The Food and Drug Administration’s process for approving the Alzheimer’s drug Aduhelm, despite great uncertainty about whether it worked, was “rife with irregularities,” according to a congressional investigation released on Thursday. The agency’s actions “raise serious concerns about F.D.A.’s lapses in protocol,” the report concluded.
The 18-month investigation, initiated by two congressional committees after the F.D.A. approved the drug, also strongly criticized Biogen, Aduhelm’s manufacturer. Internal documents showed the company set “an unjustifiably high price” of $56,000 a year for Aduhelm because it wanted a history-making “blockbuster” to “establish Aduhelm as one of the top pharmaceutical launches of all time,” even though it knew the high price would burden Medicare and patients, the report found.
The investigation said Biogen was prepared to spend up to several billion dollars — more than two-and-a-half times what it spent developing the drug — on aggressive marketing to counter expected “pushback” over whether Aduhelm was worth its price. The report said the campaign planned to target doctors, patients, advocacy groups, insurers, policymakers and communities of color, who were drastically underrepresented in its clinical trials of the drug.
The F.D.A. is now evaluating two other Alzheimer’s drugs for possible approval early next year, including one that Biogen helped develop. The congressional report said the agency “must take swift action to ensure that its processes for reviewing future Alzheimer’s disease treatments do not lead to the same doubts about the integrity of F.D.A.’s review.”
Representative Frank Pallone, a Democrat and chair of the House Energy and Commerce Committee, said in a statement that the report “documents the atypical F.D.A. review process and corporate greed that preceded F.D.A.’s controversial decision to grant accelerated approval to Aduhelm.”
His committee conducted the investigation with the House Committee on Oversight and Reform, chaired by Representative Carolyn Maloney, also a Democrat. In a statement, she said she hoped the report would be “a wake-up call for F.D.A. to reform its practices and a call to action to my congressional colleagues to continue oversight of the pharmaceutical industry to ensure they don’t put profits over patients.”
In a statement, the F.D.A. said: “We fully cooperated with the committees’ evaluation and we continue to review their findings and recommendations.”
It also said it was the agency’s job to frequently interact with companies to collect accurate information. “We will continue to do so, as it is in the best interest of patients,” the statement said. “That said, the agency has already started implementing changes consistent with the committee’s recommendations.”
“Biogen stands by the integrity of the actions we have taken,” the company said in a statement. It added, “Alzheimer’s is a highly complex disease and we have learned from the development and launch of Aduhelm.”
Aduhelm’s approval in June 2021 caused an outcry from many Alzheimer’s experts. Major health systems, including the Cleveland Clinic and the Department of Veterans Affairs, decided not to offer Aduhelm, an intravenous infusion, citing its uncertain benefits and risks of brain swelling and bleeding. After Medicare sharply limited its coverage of Aduhelm, the drug — still expensive even after Biogen halved its annual price to $28,800 — was essentially sidelined from the marketplace.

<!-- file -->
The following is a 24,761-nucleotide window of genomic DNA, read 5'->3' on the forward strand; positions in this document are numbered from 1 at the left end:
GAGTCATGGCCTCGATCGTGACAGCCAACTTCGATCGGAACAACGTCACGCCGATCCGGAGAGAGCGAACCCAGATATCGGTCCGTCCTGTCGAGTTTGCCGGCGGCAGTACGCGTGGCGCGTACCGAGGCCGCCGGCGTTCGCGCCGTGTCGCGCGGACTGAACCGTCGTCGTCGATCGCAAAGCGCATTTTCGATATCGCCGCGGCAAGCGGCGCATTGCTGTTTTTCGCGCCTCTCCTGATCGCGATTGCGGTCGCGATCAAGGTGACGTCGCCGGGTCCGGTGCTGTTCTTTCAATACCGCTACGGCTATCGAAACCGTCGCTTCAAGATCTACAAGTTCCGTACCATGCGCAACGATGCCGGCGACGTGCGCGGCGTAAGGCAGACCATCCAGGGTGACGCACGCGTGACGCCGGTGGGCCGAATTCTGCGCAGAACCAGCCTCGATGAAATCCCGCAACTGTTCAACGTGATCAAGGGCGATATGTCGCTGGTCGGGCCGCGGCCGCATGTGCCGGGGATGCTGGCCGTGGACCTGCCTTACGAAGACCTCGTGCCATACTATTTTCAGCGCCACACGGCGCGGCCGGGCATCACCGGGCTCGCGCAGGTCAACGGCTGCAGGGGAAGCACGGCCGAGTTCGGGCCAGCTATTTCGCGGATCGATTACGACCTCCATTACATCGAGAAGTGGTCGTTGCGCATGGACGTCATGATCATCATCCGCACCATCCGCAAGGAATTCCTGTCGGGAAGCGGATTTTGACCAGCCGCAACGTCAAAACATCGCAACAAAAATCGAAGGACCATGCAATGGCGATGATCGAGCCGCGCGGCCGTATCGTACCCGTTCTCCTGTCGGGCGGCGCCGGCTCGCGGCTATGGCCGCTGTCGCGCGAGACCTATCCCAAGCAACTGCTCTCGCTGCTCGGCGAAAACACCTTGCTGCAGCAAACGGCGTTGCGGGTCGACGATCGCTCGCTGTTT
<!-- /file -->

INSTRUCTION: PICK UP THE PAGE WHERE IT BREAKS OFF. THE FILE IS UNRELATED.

The report included the F.D.A.’s own internal inquiry into its Aduhelm review process, an inquiry first reported by The New York Times in 2021. The agency’s self-examination, conducted shortly before Aduhelm was approved, was less negative than the congressional findings, but identified similar issues and said its collaboration with Biogen “exceeded the norm in some respects.”
That internal inquiry, which the F.D.A. had not previously disclosed, found that agency officials leading the Aduhelm evaluation did not pay enough attention to dissenting views from the agency’s own statistical team, which said there was inadequate evidence that Aduhelm worked. After expressing those reservations, team members were excluded from some deliberations and given little notice about the preparation of a key document.
That document was a presentation which, in a highly unusual move, the F.D.A. jointly produced with Biogen for a November 2020 meeting of the agency’s independent advisory committee. The congressional investigation said the F.D.A. had done joint presentations only nine times before, all involving cancer drugs, and that in the bullish joint Aduhelm presentation, at least one point attributed to Biogen was actually written by the F.D.A. The advisory committee overwhelmingly voted against approval.
The F.D.A.’s inquiry concluded that “given the internal disagreement” within the agency “and the lack of a unified F.D.A. perspective on the data, the use of the joint briefing document was not an appropriate approach in this instance.”
The F.D.A.’s inquiry and the congressional investigation both found that the agency did not properly document many interactions with Biogen. Beginning in July 2019, in an unusual arrangement called a “collaborative workstream,” it met repeatedly with Biogen to analyze data from one clinical trial that had failed and another trial that seemed slightly successful, helping advise whether the company should seek approval.